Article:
Welcome to the Boston Architecture Diary, your essential guide to architecture exhibitions and events taking place across the city.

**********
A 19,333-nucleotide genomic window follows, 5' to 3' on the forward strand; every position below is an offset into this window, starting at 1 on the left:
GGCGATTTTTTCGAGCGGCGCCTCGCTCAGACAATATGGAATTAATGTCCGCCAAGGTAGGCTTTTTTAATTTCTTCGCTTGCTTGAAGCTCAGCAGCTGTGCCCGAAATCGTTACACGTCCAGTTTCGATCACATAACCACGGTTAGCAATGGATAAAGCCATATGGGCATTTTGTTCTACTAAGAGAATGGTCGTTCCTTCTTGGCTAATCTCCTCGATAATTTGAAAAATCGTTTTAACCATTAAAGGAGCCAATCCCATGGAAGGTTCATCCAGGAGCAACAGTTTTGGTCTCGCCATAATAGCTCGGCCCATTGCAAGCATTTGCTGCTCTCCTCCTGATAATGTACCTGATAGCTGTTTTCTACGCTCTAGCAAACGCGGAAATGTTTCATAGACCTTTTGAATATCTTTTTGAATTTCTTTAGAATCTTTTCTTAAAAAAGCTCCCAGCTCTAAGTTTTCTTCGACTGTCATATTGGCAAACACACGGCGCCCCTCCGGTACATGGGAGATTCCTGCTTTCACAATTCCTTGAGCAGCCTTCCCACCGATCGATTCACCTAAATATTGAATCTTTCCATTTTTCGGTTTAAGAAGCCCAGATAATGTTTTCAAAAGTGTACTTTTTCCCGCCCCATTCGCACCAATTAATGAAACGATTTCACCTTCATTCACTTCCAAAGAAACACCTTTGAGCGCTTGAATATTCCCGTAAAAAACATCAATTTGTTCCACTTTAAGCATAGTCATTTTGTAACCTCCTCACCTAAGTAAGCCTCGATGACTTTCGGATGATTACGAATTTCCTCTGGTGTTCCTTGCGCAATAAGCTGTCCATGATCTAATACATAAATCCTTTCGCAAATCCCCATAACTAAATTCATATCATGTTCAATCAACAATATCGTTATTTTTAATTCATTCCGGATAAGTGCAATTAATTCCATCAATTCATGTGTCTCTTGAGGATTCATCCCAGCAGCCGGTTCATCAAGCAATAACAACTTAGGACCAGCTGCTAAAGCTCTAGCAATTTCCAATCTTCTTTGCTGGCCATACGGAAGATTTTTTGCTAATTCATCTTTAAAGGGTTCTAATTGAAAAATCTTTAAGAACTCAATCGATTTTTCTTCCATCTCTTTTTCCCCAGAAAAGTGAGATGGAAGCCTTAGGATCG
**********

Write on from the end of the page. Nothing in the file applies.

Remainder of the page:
As working women were fighting for rights in the workplace, suffragists were demanding the right to vote. Boston’s women’s trade unionism & suffrage movements were led by proud, defiant women who were divided along class lines. By the end of the 19th century, suffragists were becoming sensitive to the growing number of immigrants (non-native born factory workers). They decided to appeal to the legislature to limit the franchise to native born women. For most of the 19th century, Boston’s working women’s (non-native born) voices were not being heard. Unions had remained male dominated. It would take the creation of the WTUL (Women’s Trade Union League) founded by Mary Kenney O’Sullivan in Boston (1903) to show women how to organize themselves into trade unions. Women’s voices grew from the foundation laid by the Denison House and the WEIU (Women’s Education & Industrial Union). It wouldn’t be until the early 20th century that suffragists & non-native working women would realize that to achieve their goals they would need to unite.